That could be a step in the right direction as one of the complaints against the ACA is that employees are having to shoulder a bigger load of their health care costs than they were previously. However, the increased deductibles and out of care costs are just as much of a problem as the increased premiums. (https://www.washingtonpost.com/news/wonk/wp/2016/1...
One of the reasons the ACA has been unsuccessful is because it's cheaper for many healthy people to pay the fees imposed on those who don't have insurance than it is to pay the high premium costs. This means that those who have chronic illnesses are a greater percentage of insured Americans which is pushing premium costs higher and higher.
Another interesting fact is that there are millions of Americans who don't have insurance who would qualify for federal subsidies if they applied. I don't know if that's because even the subsidized premiums are too expensive, because the online system can be complicated to fill out, because people don't know they may qualify, laziness, or a combination of the above.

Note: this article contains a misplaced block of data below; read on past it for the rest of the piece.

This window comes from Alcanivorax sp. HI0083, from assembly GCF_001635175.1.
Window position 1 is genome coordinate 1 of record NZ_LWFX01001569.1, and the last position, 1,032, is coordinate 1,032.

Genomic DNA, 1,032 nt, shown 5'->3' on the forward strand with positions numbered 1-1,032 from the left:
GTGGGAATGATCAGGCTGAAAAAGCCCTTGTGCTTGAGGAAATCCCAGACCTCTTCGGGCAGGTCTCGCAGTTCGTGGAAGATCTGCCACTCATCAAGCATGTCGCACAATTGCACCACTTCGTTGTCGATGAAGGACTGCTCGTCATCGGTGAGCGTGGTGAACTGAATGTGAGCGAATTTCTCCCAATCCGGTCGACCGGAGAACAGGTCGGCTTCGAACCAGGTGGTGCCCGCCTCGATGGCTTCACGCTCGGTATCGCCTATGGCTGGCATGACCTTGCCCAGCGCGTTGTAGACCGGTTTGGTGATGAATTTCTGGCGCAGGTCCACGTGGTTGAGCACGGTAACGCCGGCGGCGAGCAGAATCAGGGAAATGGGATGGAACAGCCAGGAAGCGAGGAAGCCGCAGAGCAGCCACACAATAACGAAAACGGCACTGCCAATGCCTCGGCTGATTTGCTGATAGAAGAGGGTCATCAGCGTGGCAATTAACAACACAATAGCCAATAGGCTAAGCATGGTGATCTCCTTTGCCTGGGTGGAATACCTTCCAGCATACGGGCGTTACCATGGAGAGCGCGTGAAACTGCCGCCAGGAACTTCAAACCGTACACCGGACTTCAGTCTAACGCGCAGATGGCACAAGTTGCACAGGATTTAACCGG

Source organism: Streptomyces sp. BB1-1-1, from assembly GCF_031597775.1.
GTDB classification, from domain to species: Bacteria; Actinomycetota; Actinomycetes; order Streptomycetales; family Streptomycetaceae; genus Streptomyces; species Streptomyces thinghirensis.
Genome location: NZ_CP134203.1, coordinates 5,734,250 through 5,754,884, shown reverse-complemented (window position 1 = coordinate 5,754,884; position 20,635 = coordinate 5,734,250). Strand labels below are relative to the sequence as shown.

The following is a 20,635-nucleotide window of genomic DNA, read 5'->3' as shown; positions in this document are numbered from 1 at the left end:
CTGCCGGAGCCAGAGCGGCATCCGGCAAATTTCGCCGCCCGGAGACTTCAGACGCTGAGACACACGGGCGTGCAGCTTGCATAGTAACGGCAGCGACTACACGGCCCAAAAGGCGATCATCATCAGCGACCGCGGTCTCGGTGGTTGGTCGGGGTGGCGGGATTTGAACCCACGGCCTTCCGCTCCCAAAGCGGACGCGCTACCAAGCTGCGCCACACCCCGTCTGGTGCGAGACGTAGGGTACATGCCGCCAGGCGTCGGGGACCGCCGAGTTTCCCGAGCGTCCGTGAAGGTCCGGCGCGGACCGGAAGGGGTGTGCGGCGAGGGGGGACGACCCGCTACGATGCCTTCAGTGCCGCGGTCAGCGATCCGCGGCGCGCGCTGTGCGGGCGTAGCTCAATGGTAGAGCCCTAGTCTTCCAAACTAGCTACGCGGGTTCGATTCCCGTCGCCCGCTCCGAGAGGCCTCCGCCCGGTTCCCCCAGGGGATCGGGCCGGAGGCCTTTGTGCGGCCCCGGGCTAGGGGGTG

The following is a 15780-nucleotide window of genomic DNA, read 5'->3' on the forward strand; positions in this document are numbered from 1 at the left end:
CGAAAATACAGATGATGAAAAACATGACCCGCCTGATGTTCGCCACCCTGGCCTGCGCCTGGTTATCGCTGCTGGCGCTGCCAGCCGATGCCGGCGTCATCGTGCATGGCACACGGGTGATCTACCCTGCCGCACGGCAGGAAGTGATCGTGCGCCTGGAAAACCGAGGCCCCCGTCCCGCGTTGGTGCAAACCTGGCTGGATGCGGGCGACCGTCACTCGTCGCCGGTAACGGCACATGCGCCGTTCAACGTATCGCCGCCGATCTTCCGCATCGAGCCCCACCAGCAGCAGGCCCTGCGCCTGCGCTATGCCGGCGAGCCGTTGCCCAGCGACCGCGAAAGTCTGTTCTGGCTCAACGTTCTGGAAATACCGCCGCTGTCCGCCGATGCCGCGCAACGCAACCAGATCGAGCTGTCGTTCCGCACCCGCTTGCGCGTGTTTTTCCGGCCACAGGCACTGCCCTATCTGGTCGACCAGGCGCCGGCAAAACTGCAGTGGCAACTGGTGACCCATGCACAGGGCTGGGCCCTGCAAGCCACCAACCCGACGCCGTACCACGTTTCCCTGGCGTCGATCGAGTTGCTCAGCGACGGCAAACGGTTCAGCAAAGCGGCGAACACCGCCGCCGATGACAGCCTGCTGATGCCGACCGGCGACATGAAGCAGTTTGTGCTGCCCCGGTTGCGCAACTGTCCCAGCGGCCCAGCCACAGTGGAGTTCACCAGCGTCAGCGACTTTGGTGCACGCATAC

I don't think that health insurance reform is the only thing we need to do to fix health care costs in our country. We need to focus on preventative medicine and healthy living as well. The problem is, it's easy to point fingers at health related problems (insurance related or not), but it's harder to write effective legislation.